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What are the chances for a New War between World Powers?
The threat of war in Ukraine brings with it a specter of a more significant conflict that could involve the world. What are the chances for a new war between world powers?
It’s complicated. Global concerns about the imminent possibility of war in Ukraine are the products of an over-heated political climate in which lies masquerade as news stories; intelligence reports are constantly contradicting each other, and politicians from different countries are working tirelessly to stir the pot. Conflicting reports from the region continue to flood the newsfeeds, and political propaganda muddies the waters even further.
Moscow, Washington, and London have been carrying out a massive disinformation and propaganda war that continues to rile the world and terrify the pundits. It is fodder for their hysteria mill – and it is working.
Internally, in Ukraine, the area called Donbas in the Southeastern part of the country, where two breakaway states are attempting to return to Russia, it is already a shooting war in which a kindergarten was just blown up, allegedly by pro-Russian forces. According to intelligence sources, though, the volunteer battalion ‘Myrotvorets,’ who are also thought to be a neo-Nazi group operating to destabilize Ukraine, were responsible for that attack.
First reports said it was a rocket attack, but intelligence sources say the Myrotvorets planted nearly 70 grenades rather than firing shells, in an empty kindergarten. It was intended to destabilize the situation in Ukraine. But Washington and London took another tack. They accused Russia of carrying out a “false flag attack” as an excuse to invade Ukraine.
Early on, in this saga of international intrigue, Biden warned us of impending war as Russia, he said, planned its attack. And even after Ukraine’s President, Volodymyr Zelenskyy, begged him to stop inflaming the situation, Biden insisted that war was imminent. After all, it wasn’t his country, his citizens, who were at risk. He was out to bait the Russian bear. And our allies joined in.
On February 17, the Ministry of Defense in the United Kingdom further stroked the fires of war by publishing a map of seven possible invasion routes, which they said Russia might use to attack Ukraine.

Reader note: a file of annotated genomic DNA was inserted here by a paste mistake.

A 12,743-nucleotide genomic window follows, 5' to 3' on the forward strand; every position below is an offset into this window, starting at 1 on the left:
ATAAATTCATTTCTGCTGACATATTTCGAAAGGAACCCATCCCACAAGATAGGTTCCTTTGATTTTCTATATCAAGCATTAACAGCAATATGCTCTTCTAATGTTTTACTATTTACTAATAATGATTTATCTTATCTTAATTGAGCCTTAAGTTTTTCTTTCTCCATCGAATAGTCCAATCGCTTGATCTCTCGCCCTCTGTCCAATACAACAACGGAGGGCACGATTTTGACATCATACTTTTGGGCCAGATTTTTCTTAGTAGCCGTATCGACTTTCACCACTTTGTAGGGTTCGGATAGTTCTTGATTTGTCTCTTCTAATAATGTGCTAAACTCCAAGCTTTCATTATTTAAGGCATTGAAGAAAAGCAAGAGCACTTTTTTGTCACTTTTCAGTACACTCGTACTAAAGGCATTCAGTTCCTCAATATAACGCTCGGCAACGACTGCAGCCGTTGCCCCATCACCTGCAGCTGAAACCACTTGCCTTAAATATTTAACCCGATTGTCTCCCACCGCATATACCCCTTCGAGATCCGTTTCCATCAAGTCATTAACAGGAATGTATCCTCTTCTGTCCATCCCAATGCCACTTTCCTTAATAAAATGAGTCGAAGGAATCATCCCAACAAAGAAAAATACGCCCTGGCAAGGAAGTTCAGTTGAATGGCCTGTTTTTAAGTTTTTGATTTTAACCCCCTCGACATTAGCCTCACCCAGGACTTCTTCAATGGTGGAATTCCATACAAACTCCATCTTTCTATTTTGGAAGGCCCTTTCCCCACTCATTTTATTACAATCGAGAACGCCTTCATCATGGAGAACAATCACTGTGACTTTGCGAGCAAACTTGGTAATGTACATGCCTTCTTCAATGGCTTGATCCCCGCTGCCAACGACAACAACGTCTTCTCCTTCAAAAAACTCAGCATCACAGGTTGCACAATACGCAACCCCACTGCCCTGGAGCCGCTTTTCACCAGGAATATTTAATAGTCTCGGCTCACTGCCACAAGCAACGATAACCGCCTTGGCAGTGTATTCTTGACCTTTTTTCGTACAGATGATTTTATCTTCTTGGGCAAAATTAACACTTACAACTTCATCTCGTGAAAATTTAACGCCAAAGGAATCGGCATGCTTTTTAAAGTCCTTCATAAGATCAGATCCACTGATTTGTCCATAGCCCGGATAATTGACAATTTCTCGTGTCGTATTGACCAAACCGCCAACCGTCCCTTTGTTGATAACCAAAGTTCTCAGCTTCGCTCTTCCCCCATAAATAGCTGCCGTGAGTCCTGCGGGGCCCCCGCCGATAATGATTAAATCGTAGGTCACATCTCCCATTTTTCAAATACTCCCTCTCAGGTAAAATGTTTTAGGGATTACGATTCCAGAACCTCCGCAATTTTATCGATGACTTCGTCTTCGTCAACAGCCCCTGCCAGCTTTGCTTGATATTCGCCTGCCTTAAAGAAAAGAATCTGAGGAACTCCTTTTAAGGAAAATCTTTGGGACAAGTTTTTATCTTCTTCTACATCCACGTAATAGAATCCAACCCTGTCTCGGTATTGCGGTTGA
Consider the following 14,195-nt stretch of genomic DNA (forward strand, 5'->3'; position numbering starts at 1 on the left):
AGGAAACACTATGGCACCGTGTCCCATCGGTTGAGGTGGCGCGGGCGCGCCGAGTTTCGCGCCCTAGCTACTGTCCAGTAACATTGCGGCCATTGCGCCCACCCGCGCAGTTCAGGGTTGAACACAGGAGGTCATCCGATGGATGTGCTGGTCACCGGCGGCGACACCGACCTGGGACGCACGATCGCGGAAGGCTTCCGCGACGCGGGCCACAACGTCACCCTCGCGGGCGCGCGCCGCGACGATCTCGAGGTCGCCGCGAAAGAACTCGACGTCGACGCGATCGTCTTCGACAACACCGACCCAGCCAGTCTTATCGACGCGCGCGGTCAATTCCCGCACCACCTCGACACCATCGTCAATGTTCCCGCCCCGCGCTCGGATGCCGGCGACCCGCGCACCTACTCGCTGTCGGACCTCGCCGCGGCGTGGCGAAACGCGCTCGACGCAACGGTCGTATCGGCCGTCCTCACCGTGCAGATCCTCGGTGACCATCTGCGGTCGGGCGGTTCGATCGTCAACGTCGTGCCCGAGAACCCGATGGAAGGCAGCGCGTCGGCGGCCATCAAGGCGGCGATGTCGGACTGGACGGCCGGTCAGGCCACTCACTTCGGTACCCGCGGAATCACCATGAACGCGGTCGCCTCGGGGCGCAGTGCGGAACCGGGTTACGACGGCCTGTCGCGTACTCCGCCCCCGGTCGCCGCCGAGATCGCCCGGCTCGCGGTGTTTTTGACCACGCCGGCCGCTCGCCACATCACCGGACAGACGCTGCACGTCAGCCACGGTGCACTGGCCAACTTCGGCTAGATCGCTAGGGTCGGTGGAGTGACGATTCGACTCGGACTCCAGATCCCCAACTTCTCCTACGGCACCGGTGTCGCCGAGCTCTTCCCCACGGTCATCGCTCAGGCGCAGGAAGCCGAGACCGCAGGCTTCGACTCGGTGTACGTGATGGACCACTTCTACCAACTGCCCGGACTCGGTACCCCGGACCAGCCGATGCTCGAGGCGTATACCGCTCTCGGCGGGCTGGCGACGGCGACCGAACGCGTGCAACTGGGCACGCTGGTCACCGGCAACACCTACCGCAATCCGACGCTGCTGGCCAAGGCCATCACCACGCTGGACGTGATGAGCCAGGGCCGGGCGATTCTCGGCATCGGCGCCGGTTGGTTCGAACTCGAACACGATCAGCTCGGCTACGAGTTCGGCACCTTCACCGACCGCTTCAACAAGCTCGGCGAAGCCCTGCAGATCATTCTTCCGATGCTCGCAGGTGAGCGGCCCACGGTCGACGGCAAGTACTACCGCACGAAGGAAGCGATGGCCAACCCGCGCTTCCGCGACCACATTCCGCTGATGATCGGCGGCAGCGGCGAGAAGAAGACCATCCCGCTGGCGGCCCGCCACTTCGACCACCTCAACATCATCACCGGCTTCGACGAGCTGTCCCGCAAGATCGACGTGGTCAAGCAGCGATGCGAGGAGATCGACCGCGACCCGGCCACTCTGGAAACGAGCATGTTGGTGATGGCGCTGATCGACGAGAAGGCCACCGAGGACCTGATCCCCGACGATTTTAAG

Political and national adversaries have jumped on the bandwagon and accused each other of releasing dissenting misinformation and making inflammatory accusations. The U.S. and Europe are now playing a dangerous game with Putin, and taunting him into war.
In the meantime, Russian troops have been having military exercises for weeks in Belarus and Crimea, which surround much of Ukraine. There have been conflicting stories about possible Russian withdrawal in the last few days. Or not.
Up to 130,000 Russian troops, supported by 1,200 tanks, fighter jets, and long-range missile batteries, are still positioned along Ukraine’s borders in the north (Belarus), the east (the disputed Donbas region), and the south (Crimea).
So the question is this: Will he or won’t he invade Ukraine?
This is going to be a cliff-hanger of sorts because it’s tough to get the story straight, and there are so many stories. But here’s my take on it, and we’ll see what happens.
Despite its protestations of troop withdrawal, Russia is likely to be planning to invade. If so, it is logical that their first effort will be to liberate the eastern portion of Ukraine known as Donbas, where the disputed, breakaway territories of Luhansk and Donetsk are located. This is the logical point of attack since the majority of residents are pro-Russia, and resistance there will be relatively minimal. Then Luhansk and Donetsk will be absorbed into Russia.
In the face of a Russian invasion, Biden will rattle his saber and repeat incoherent slogans about freedom and democracy. But the Russian Nord Stream pipeline, which he warned would be buried if Russia attacked, will continue to be built, against all the best interests of the West.
The basic truth is that Putin has always wanted to annex Ukraine in his quest to recreate the Soviet Union. But there is more going on here than that. It may be that he was originally uncertain, that it all depended on the reaction he received from the White House, and what he got was words but no fist. He got a challenge from a weak and disoriented President who could not muster up either the wit or the wisdom to prevent a Russian invasion.
Joe Biden is driven by personal greed and supported by the greed of those around him, who guide him through the dangerous waters that he can’t seem to navigate himself. A barely coherent Biden is no threat to Putin. And although he rattled his sword and spoke words of warning, he is no match for the Russian leader, who now sees no impediment to invading and annexing at least part of Ukraine.
This will not be World War III. Not yet. But it may well be a prelude to a war that no one will be able to stop, once it begins.
Cover Image: A Russian T-72B3 tank fires as troops take part in drills Wednesday at the Kadamovskiy firing range in the Rostov region of southern Russia. AP
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